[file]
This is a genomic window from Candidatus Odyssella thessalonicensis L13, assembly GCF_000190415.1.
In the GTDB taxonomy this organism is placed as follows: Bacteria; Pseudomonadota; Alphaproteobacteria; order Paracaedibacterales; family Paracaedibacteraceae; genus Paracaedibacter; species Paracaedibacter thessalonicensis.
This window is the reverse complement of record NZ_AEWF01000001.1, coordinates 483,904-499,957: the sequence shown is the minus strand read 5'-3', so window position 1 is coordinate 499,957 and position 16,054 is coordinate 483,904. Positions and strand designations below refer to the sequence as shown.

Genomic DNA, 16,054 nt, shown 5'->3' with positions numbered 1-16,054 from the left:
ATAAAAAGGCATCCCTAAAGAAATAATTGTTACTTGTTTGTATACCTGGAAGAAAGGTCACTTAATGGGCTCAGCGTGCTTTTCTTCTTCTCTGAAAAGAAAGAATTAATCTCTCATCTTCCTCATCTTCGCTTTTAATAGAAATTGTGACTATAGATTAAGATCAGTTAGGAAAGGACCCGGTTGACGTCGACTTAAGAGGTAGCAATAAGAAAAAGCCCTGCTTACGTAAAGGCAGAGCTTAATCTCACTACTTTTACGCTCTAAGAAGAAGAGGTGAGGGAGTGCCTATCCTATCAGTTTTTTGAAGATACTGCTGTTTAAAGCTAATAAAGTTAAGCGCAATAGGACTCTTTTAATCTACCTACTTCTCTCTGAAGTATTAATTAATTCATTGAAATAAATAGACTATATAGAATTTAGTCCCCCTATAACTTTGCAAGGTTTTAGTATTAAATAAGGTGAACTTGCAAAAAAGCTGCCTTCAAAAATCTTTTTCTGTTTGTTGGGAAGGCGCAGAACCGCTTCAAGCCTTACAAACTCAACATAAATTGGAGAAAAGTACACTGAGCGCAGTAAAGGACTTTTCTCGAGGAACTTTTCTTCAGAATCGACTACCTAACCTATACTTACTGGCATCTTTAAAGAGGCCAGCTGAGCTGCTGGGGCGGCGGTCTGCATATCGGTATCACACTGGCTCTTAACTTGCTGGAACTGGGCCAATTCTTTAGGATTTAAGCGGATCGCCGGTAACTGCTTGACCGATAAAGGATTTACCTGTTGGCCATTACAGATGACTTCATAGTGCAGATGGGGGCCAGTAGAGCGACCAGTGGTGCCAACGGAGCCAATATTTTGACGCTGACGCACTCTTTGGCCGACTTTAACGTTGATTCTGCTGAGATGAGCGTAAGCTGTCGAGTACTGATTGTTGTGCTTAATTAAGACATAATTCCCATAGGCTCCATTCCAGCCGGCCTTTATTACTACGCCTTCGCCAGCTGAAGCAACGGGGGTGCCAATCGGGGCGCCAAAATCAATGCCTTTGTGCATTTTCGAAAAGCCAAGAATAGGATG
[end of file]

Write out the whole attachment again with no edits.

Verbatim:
This is a genomic window from Candidatus Odyssella thessalonicensis L13, assembly GCF_000190415.1.
In the GTDB taxonomy this organism is placed as follows: Bacteria; Pseudomonadota; Alphaproteobacteria; order Paracaedibacterales; family Paracaedibacteraceae; genus Paracaedibacter; species Paracaedibacter thessalonicensis.
This window is the reverse complement of record NZ_AEWF01000001.1, coordinates 483,904-499,957: the sequence shown is the minus strand read 5'-3', so window position 1 is coordinate 499,957 and position 16,054 is coordinate 483,904. Positions and strand designations below refer to the sequence as shown.

Genomic DNA, 16,054 nt, shown 5'->3' with positions numbered 1-16,054 from the left:
ATAAAAAGGCATCCCTAAAGAAATAATTGTTACTTGTTTGTATACCTGGAAGAAAGGTCACTTAATGGGCTCAGCGTGCTTTTCTTCTTCTCTGAAAAGAAAGAATTAATCTCTCATCTTCCTCATCTTCGCTTTTAATAGAAATTGTGACTATAGATTAAGATCAGTTAGGAAAGGACCCGGTTGACGTCGACTTAAGAGGTAGCAATAAGAAAAAGCCCTGCTTACGTAAAGGCAGAGCTTAATCTCACTACTTTTACGCTCTAAGAAGAAGAGGTGAGGGAGTGCCTATCCTATCAGTTTTTTGAAGATACTGCTGTTTAAAGCTAATAAAGTTAAGCGCAATAGGACTCTTTTAATCTACCTACTTCTCTCTGAAGTATTAATTAATTCATTGAAATAAATAGACTATATAGAATTTAGTCCCCCTATAACTTTGCAAGGTTTTAGTATTAAATAAGGTGAACTTGCAAAAAAGCTGCCTTCAAAAATCTTTTTCTGTTTGTTGGGAAGGCGCAGAACCGCTTCAAGCCTTACAAACTCAACATAAATTGGAGAAAAGTACACTGAGCGCAGTAAAGGACTTTTCTCGAGGAACTTTTCTTCAGAATCGACTACCTAACCTATACTTACTGGCATCTTTAAAGAGGCCAGCTGAGCTGCTGGGGCGGCGGTCTGCATATCGGTATCACACTGGCTCTTAACTTGCTGGAACTGGGCCAATTCTTTAGGATTTAAGCGGATCGCCGGTAACTGCTTGACCGATAAAGGATTTACCTGTTGGCCATTACAGATGACTTCATAGTGCAGATGGGGGCCAGTAGAGCGACCAGTGGTGCCAACGGAGCCAATATTTTGACGCTGACGCACTCTTTGGCCGACTTTAACGTTGATTCTGCTGAGATGAGCGTAAGCTGTCGAGTACTGATTGTTGTGCTTAATTAAGACATAATTCCCATAGGCTCCATTCCAGCCGGCCTTTATTACTACGCCTTCGCCAGCTGAAGCAACGGGGGTGCCAATCGGGGCGCCAAAATCAATGCCTTTGTGCATTTTCGAAAAGCCAAGAATAGGATG